“I am inviting the audience into a bedroom as a private moment is shared between two people,” he says. “We are embracing the discomfort of this private conversation, to demonstrate the unsettling side to love.”
“Holy Sh*t” pits a single mother against her old nemesis, the nun in charge of her daughter’s school, and asks whatever happened to good old Catholic forgiveness.
“It comes down to a sort of verbal tennis match between the characters,” says playwright Caroline Dunn.
After growing up in the Catholic school system, Dunn says she was interested in exposing the hypocrisy she observed in some leaders of the Catholic church.
“This was my way of retorting back to them to practice what you preach,” she says.
Dunn is involved in standup comedy, improv and sketch groups on campus. She wrote “Holy Sh*t” in an Intro to Playwriting course; it is the first play she ever wrote.
Dunn and director Heather Nielsen were brought together by their passion for producing work that highlights the female experience.
“It’s an entirely female-identifying team: the playwright, director and actors,” Nielsen says. “Women’s voices need to be heard more, and I’m excited to be contributing to that.”
Last spring, Nielsen directed the play “My California,” which also featured an all-female cast.
“It wasn’t until I started working with all-female casts and playwrights that I found my niche,” she says.
“Lessons for an Unaccustomed Bride” follows a naive young bride-to-be as she seeks help from the town witch, who knows more than the girl expected.
Playwright José Rivera incorporates his experience as a Puerto Rican artist into his work. His plays often emphasize family, sexuality and spirituality.
Director Frederick Marte has been working with the actors to highlight the play’s elements of magical realism. Although the play is written for just two characters, Marte cast an ensemble of actors who help create the play’s spiritual and supernatural world through movement and music.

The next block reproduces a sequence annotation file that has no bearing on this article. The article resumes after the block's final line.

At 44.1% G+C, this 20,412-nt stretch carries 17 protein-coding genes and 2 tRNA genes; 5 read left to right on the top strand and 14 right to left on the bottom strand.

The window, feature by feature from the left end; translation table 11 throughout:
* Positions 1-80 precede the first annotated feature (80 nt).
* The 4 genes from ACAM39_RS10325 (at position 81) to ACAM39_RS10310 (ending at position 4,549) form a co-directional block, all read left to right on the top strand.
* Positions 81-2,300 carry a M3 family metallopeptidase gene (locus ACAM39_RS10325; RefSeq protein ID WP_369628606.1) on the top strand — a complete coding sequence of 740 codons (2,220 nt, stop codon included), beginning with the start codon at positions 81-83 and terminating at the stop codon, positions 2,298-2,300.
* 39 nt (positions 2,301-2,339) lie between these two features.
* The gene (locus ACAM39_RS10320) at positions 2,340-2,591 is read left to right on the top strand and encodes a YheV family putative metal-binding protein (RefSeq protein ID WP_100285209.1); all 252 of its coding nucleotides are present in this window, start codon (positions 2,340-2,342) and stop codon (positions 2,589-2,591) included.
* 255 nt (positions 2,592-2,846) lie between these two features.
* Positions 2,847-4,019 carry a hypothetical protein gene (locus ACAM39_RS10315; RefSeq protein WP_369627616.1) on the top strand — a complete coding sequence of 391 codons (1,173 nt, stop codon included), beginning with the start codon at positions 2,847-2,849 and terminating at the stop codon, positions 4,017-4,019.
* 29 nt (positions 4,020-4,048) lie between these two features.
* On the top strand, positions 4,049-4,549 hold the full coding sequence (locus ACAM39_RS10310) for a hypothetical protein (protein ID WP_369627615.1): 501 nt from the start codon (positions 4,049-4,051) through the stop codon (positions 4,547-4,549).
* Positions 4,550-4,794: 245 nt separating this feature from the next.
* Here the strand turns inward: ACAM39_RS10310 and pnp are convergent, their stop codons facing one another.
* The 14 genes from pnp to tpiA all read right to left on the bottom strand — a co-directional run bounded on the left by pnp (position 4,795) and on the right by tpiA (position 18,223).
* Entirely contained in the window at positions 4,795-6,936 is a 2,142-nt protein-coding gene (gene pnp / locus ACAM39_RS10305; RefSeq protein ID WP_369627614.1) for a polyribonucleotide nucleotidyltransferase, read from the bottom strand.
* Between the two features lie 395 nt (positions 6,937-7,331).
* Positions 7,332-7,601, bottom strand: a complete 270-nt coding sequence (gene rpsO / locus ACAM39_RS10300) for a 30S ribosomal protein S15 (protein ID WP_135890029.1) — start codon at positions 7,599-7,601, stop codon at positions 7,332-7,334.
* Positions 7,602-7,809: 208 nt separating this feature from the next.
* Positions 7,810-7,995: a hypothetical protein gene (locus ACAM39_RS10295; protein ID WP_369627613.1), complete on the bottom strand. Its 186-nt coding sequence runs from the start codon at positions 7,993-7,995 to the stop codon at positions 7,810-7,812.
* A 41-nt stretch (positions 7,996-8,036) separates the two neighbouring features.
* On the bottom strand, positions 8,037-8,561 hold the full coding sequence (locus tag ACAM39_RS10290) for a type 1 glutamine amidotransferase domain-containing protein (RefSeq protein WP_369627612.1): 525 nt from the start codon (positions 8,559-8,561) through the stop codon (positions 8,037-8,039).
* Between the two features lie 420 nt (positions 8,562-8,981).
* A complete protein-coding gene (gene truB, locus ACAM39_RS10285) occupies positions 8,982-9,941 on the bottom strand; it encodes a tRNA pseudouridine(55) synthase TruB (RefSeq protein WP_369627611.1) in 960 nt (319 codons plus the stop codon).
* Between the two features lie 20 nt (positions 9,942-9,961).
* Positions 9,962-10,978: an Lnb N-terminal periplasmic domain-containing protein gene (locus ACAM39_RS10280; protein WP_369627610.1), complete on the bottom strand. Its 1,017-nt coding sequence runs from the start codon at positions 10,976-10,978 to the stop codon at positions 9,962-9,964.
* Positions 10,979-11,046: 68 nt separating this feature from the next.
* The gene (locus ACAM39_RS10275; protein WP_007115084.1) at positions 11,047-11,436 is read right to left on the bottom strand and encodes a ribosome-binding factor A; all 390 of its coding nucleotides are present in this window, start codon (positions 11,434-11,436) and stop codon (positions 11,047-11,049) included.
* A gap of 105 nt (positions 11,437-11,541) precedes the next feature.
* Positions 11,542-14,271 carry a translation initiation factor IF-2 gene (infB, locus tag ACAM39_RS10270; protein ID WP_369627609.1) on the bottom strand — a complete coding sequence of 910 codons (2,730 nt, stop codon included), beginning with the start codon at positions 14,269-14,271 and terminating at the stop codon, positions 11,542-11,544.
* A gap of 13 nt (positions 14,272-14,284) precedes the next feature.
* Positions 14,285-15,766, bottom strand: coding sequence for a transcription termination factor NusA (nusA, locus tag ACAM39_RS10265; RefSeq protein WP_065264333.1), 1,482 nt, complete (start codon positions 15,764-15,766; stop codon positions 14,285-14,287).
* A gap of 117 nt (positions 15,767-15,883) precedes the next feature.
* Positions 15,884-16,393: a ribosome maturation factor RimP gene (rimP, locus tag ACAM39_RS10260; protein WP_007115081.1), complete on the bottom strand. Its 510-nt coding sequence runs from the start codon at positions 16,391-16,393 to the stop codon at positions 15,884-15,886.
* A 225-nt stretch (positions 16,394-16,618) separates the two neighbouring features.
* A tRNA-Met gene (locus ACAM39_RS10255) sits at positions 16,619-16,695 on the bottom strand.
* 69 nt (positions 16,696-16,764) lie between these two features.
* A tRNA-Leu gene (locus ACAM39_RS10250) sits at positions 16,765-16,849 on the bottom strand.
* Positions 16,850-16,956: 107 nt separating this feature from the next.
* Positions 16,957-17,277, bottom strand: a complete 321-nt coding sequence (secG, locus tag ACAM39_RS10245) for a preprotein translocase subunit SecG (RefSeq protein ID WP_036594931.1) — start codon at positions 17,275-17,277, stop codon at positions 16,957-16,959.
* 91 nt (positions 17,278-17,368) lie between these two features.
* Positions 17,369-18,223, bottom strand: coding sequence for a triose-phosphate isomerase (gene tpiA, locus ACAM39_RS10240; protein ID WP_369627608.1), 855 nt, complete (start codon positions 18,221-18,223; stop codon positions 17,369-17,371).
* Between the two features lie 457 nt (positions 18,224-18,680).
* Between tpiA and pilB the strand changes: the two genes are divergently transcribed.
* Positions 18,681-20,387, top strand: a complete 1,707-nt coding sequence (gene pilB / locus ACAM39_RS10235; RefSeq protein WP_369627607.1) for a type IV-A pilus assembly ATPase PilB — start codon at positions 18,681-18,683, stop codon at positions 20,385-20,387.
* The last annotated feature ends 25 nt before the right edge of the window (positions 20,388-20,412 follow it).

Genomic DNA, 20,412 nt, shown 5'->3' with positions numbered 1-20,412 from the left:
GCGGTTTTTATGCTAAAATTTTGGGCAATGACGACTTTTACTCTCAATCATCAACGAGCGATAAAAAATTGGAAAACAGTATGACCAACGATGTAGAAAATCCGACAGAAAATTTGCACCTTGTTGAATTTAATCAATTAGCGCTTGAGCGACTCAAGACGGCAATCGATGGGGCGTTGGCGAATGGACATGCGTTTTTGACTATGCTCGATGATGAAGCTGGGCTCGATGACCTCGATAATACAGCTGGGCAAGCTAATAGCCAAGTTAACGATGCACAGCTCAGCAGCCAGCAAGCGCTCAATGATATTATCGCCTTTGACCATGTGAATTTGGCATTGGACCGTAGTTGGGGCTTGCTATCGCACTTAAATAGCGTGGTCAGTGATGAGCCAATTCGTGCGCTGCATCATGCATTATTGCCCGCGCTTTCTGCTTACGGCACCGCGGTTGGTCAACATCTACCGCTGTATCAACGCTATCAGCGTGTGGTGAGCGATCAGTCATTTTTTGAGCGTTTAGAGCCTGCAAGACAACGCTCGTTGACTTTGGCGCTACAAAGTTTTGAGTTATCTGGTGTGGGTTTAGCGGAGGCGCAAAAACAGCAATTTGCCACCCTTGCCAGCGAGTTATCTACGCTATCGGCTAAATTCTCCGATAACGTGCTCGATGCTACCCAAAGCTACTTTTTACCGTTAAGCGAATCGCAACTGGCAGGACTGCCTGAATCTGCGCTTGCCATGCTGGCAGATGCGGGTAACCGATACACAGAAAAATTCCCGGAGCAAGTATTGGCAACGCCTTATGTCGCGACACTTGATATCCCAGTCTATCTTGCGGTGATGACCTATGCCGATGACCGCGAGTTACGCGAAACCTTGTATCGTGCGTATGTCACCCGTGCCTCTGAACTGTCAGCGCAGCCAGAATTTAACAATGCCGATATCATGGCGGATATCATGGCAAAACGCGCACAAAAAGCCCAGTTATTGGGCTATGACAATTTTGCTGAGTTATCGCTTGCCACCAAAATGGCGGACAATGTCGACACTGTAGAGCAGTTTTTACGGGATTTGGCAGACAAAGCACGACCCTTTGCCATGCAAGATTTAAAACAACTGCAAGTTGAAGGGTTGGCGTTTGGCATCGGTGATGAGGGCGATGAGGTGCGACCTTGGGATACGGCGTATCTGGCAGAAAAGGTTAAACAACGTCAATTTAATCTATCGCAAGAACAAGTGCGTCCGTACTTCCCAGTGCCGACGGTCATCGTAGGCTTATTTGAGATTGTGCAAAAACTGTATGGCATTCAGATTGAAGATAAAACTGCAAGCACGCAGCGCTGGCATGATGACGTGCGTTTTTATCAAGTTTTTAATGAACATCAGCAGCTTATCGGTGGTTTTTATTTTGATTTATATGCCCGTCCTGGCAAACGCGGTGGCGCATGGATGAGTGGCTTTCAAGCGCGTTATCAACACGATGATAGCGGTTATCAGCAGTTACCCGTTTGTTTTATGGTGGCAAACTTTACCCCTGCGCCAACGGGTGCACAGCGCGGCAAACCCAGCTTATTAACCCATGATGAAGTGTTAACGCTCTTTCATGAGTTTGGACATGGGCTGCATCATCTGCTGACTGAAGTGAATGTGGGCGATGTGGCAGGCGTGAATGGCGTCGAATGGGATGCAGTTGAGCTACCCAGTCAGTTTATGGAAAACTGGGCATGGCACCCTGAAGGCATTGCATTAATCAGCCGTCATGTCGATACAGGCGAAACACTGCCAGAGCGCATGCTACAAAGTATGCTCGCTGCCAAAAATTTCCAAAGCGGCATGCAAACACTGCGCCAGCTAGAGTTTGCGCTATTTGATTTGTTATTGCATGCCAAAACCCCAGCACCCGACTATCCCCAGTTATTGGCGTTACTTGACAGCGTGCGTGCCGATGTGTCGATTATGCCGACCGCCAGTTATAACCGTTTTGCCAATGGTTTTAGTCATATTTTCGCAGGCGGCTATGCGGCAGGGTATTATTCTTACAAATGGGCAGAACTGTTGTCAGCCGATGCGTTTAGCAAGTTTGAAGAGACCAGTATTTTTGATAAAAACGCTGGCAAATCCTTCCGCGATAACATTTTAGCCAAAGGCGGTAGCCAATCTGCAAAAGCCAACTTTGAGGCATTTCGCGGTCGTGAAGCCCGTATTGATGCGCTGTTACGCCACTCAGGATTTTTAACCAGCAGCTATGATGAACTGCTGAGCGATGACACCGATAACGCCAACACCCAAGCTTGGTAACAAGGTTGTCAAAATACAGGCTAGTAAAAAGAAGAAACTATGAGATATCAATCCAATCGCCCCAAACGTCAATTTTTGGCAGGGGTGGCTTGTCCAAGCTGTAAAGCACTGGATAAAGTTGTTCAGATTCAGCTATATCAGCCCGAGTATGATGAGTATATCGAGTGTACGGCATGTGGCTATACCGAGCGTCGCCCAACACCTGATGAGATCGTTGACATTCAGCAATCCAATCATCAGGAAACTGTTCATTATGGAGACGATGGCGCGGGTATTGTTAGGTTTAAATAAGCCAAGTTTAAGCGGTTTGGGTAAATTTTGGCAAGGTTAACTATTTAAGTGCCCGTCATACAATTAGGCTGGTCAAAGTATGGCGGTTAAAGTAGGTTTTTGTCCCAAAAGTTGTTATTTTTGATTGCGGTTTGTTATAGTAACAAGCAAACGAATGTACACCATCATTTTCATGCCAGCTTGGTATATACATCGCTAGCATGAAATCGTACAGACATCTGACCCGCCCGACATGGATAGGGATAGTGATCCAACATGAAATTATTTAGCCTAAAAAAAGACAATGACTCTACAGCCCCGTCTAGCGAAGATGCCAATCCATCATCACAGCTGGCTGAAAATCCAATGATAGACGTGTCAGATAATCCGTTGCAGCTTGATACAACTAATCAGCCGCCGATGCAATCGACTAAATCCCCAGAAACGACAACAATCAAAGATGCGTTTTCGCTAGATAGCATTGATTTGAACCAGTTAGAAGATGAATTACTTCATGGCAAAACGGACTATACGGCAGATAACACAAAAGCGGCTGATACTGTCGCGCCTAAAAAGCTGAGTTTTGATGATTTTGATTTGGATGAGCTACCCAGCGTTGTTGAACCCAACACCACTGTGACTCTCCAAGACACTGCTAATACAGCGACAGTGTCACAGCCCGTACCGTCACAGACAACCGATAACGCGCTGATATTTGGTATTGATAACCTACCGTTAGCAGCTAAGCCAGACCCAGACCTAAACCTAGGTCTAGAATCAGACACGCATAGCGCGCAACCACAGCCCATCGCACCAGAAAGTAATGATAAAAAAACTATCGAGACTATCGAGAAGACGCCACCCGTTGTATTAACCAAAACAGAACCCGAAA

“The actors embody spirituality in themselves,” Marte says. “I have the ensemble embodying two clashing belief systems.”
Marte says the language within the play itself has a musicality to it. The actors have been working with dialect coach Roger Ainslie to help them with their accents and with the rhythms of the play.
“Both of the actors already speak Spanish so they understand the cultural aspects of what they are saying,” Marte says.
Marte studied abroad for the past year in the Dominican Republic, which has a strong tradition of devised theatre. From this immersive experience, he has crafted a prologue for the production — an independent piece of performance art that responds to Rivera’s published work.
“We’re talking about something that is so relevant, despite the fact that it is taking place in a different location and time,” he says. “Many people have a hard time having discussions with those with different views or values; this play navigates through that.”
“Too Much Light Makes the Baby Go Blind,” by the Neo-Futurists, a Chicago-based experimental theater group, will be presented as a separate “After Hours” event — an avant-garde theatrical performance, in which the action on stage is determined by the luck of the draw.